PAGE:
Did Azerbaijan ‘Shoot-Down’ Armenia’s Russian-Origin Iskander Missile During Nagorno-Karabakh War?

During the Armenia-Azerbaijan war last year, Yerevan had launched at least one short-range Iskander ballistic missile at the behest of Russia, but it was shot down by Azerbaijani forces, a senior official claims.

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Relations between the two former Soviet republics had been tense since 1991 when the Armenian military occupied Upper Karabakh, an internationally recognized territory of Azerbaijan.

The old dispute led to a war between Armenia and Azerbaijan lasting for six weeks (September 27-November 10), in which the former suffered defeat. It was reported that Azerbaijan’s use of Turkish and Israeli combat and surveillance drones played a significant role in its military success.

The war came to an end after the Azerbaijani Army seized the strategic city of Shusha (known as Shushi in Armenian), following which both countries agreed on a Russia and Turkey-brokered ceasefire.

Amid the conflict, there had been multiple reports of Armenia resorting to using the Russian-made Iskander ballistic missile against Azerbaijan.

Iskander/SS-26 Stone launch cruise missile | Пуск крылатой р… | Flickr
An Iskandar missile being launched

Produced and deployed by the Russian military, the Iskander is a road-mobile short-range ballistic missile (SRBM) that has a range of up to 500 km.

The system, which uses a common transporter-erector-launcher (TEL) and support vehicles, can fire the 9M728 (R-500, SSC-7) and 9M729 (SSC-8) cruise missiles.

Despite their reported use, officials had rubbished all claims and said that Armenia’s most advanced and expensive Russian-made weapons including the Iskander missiles, the S-300 surface-to-air missile systems, and the lethal Su-30 fighter jets played a limited or no role during the six-week war.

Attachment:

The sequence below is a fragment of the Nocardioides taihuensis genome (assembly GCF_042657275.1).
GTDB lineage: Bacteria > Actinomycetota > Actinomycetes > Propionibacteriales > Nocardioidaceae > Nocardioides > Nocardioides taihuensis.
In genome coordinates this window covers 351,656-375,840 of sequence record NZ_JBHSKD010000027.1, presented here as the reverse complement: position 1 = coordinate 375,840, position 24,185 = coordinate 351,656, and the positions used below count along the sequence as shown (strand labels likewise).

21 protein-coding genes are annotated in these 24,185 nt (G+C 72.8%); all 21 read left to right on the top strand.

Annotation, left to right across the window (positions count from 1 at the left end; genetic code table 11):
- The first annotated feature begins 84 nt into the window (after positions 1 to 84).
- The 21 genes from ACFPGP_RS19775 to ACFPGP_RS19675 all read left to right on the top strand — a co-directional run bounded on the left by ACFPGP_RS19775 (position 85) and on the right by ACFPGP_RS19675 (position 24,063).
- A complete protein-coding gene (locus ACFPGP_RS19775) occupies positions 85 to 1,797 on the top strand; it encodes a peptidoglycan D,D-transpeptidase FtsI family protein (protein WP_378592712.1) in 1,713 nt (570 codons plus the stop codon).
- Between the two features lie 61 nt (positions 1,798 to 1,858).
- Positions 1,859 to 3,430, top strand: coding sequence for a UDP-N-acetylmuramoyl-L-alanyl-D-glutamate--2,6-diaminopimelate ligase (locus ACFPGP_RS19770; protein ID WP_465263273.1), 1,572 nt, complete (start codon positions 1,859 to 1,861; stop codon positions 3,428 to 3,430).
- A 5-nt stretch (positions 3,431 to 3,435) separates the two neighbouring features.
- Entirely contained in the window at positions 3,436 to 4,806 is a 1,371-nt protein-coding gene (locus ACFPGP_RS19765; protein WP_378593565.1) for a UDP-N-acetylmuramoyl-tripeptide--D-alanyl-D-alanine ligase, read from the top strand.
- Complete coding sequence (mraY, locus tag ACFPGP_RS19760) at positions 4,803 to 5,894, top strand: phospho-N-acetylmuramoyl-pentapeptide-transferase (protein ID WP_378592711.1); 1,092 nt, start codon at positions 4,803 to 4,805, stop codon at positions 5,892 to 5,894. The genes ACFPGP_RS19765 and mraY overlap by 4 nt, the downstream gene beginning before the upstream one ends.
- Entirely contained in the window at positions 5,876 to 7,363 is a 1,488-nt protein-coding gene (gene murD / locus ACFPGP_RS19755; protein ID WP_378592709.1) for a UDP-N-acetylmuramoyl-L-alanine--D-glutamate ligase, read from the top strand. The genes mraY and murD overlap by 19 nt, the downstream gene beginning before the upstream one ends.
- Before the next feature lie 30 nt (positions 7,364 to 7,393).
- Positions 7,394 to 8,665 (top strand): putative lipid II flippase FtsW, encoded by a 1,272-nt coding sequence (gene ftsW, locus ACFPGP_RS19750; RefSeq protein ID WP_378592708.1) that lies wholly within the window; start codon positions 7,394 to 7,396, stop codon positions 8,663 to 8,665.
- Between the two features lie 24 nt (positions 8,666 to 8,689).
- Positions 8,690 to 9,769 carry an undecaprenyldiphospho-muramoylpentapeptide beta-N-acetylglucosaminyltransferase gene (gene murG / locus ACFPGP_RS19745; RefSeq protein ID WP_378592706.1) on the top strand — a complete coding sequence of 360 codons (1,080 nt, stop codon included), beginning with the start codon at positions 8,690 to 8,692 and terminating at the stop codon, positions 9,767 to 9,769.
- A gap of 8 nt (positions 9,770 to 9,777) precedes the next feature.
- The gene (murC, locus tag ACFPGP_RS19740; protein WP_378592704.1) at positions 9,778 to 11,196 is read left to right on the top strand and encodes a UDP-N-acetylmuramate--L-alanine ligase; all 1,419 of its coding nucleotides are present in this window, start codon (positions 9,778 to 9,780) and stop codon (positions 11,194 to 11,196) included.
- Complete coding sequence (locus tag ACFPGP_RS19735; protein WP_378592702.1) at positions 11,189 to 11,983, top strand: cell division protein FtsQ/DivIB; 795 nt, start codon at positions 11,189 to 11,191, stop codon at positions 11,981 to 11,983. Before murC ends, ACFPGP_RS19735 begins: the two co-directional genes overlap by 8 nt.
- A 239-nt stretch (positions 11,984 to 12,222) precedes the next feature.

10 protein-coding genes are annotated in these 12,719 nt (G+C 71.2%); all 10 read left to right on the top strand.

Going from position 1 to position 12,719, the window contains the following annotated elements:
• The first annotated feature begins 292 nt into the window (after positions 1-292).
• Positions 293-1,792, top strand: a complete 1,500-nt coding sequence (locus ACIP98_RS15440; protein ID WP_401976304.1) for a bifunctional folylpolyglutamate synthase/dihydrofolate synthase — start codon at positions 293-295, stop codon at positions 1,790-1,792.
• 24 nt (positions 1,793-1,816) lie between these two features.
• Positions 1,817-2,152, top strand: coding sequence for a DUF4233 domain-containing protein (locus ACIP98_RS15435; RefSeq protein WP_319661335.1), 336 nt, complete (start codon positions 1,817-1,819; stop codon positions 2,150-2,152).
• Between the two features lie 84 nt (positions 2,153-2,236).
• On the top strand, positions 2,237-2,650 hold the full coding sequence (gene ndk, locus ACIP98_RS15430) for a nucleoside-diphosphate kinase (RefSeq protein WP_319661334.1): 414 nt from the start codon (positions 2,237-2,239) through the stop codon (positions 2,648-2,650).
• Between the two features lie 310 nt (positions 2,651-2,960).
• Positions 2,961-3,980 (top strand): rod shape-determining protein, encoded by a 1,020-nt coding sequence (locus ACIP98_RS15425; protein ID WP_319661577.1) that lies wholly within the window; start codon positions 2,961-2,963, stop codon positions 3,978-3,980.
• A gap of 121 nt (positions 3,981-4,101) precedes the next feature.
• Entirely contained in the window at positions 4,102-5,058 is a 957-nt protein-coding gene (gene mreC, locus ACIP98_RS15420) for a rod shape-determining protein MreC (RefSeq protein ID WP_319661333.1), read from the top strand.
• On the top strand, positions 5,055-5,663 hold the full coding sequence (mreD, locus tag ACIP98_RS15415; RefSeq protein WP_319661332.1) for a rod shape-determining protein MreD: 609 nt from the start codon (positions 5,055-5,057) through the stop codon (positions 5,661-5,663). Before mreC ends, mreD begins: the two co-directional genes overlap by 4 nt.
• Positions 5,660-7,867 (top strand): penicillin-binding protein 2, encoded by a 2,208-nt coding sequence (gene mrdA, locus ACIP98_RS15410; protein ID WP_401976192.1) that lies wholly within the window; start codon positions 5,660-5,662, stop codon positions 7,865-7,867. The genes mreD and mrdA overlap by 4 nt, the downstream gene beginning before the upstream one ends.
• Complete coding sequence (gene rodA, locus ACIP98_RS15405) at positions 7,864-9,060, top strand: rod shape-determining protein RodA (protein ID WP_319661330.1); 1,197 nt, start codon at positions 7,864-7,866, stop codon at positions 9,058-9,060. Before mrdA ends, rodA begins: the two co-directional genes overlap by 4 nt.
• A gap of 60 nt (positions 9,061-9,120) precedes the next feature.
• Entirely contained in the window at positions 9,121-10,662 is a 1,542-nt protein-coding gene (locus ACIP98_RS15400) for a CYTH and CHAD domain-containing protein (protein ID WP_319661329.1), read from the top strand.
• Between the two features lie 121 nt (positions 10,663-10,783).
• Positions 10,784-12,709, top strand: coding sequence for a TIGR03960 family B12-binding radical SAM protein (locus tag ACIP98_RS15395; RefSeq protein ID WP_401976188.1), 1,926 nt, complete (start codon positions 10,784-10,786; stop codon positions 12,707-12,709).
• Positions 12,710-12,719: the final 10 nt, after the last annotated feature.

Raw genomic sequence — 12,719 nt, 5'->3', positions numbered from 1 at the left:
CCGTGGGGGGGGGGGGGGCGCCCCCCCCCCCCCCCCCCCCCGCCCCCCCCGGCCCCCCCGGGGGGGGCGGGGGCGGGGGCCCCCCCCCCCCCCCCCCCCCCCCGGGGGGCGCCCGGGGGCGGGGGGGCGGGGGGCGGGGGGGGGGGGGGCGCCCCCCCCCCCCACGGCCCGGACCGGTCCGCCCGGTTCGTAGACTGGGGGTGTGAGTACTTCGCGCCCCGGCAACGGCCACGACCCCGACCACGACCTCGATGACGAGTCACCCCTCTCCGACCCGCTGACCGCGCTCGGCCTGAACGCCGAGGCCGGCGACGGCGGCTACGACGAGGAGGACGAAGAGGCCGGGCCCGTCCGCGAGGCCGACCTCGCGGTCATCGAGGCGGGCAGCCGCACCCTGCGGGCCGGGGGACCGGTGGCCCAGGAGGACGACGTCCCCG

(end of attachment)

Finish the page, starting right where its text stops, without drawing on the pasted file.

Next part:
Had Armenia, which possesses several-types of missiles including the Scud and Tochka ballistic missiles, used the Iskander, it would have theoretically been much more effective in terms of winning the conflict.

During the 2020 conflict, Armenia had fired missiles at civilians in Azerbaijani cities rather than against military targets.

Experts have repeatedly claimed that there had been evidence of Armenia using the Iskander missiles, however, the Russian Defense Ministry denied the use at all.

“All the Iskander 9K720-E missiles supplied to Armenia are safely in storage. The Iskander 9K720-E was successfully used in Syria against international terrorists and is internationally acclaimed as the best in its class of weapons. Apparently, Pashinyan (Armenian PM Nikol Pashinyan) was misled by someone,” said the Russian Ministry of Defense in a statement.

However, according to a senior official, Russia had instead encouraged Armenia in using the Iskandar missiles and had also provided material support for their launch.

It is said that Moscow took the decision to compel Azerbaijan, which was involved in swiftly capturing territory, to give the ceasefire a chance.

“An Iskander ballistic missile was launched by Yerevan directly into the capital days before the ceasefire. It was concerning for Azerbaijani officials. But a missile defense system operated by the Azerbaijani military, an Israeli-made Barak-8, shot it down,”

“Further use of these missiles could really escalate the situation on the ground. And I think, among other things, it convinced the Azerbaijani leadership to go for a ceasefire,” said the official.

The fact was confirmed by a former Armenian official, who took part in the 2020 war. Colonel-General Movses Hakobyan, who headed the defense ministry’s military control service, said that the missile was indeed used against Azerbaijan.

“[It] was used during the war though I will not say where. [Russia also delivered military supplies to Yerevan during the war] as much as their conscience allowed,” said Hakobyan.

With Azerbaijan possessing an operational land-based version of Barak 8-system with 12 launchers and 75 surface-to-air missiles, there is a strong possibility of these being used to strike down the Iskander missiles.

According to video footage that appeared on social media sometime before the declared ceasefire on November 09, 2020, the Iskandar missile could be seen being launched by Armenia.

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